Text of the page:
And so, with my mature sense of foodie-ism, I present one of my favorite recipes.  No, I didn’t write it, but I was happy to take it from the pages of Bon Appetit.  Presenting: Pomodori al Forno.  In Technicolor!  Seriously…om nom nom.  (As an aside, there’s something really right about my first food post involving tomatoes.  Those who want to get the joke will probably get the joke.  Moving on.)

Pomodori al Forno


1 cups (or more) olive oil, divided

2 pounds plum tomatoes, halved lengthwise, seeded

1 1/2 teaspoons dried oregano

3/4 teaspoon sugar

1/2 teaspoon salt

1 to 2 garlic cloves, minced

2 teaspoons minced fresh Italian parsley

Aged goat cheese (such as Bûcheron)

1 baguette, thinly sliced crosswise, toasted


Preheat oven to 250°F. Pour 1/2 cup oil into 13x9x2-inch glass or ceramic baking dish. Arrange tomatoes in dish, cut side up. Drizzle with remaining 1/2 cup oil. Sprinkle with oregano, sugar, and salt.  (OK, sooooo…I used nowhere near as much oil, thyme instead of oregano, and I roasted the garlic in with it, which I’ve done every time I’ve made this dish, to the tune of zero complaints.  And I forgot to seed the tomatoes, but whatever, it’s all good.)

Nom, phase one

Bake 1 hour. Using tongs, turn tomatoes over.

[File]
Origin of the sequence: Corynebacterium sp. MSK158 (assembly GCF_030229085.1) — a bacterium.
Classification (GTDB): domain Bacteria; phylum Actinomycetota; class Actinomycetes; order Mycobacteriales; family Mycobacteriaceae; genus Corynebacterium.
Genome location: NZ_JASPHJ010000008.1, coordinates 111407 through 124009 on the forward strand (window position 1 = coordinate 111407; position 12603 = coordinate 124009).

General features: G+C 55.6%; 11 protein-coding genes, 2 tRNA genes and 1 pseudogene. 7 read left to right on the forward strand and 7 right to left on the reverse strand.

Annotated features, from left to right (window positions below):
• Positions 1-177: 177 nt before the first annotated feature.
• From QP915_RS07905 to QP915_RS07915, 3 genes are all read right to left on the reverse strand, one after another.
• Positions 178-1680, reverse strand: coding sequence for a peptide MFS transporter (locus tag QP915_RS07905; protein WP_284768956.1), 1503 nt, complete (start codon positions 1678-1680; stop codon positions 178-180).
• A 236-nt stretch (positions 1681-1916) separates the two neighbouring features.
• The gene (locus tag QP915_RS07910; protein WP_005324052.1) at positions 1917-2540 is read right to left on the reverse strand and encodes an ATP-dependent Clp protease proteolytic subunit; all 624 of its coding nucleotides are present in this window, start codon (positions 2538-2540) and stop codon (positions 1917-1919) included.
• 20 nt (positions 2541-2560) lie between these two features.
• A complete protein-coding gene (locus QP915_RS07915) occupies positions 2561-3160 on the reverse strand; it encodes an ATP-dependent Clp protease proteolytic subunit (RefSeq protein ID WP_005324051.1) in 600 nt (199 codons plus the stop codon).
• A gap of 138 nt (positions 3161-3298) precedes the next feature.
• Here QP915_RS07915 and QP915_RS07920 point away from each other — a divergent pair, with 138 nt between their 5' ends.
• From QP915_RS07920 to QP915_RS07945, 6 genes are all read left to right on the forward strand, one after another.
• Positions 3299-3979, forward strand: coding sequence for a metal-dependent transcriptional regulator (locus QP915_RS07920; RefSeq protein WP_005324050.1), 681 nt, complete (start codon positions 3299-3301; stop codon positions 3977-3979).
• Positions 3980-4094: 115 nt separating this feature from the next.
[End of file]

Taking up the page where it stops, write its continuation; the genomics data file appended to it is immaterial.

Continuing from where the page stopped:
Nom, phase two

Bake 1 hour longer. Turn tomatoes over again. Bake until deep red and very tender, transferring tomatoes to plate when soft (time will vary, depending on ripeness of tomatoes), about 15 to 45 minutes longer.

Nom nom, nearing the conclusion...

Layer tomatoes in medium bowl, sprinkling garlic and parsley over each layer; reserve oil in baking dish. Drizzle tomatoes with reserved oil, adding more if necessary to cover. Let stand at room temperature 2 hours. DO AHEAD Cover; chill up to 5 days. Bring to room temperature before serving.

Tune in tomorrow to see it finished in all of its parsleyriffic glory.

Serve with aged goat cheese and toasted baguette slices (and dive in ecstatically).

And here is the finished, parsleytized, nommy product:

…in the dish…

Oh, to be a decorative retro Pyrex dish and have such a filling as this...

…and on my plate.

Though for some reason, my camera kept wanting to focus in the Peruvian purple potatoes behind it, so sorry if it’s a little blurry.  But yes, crepes to the left, purple potatoes to the right.  Tomatoes and goat cheese and toasted bread, front and center.  All in all…a meal that didn’t disappoint.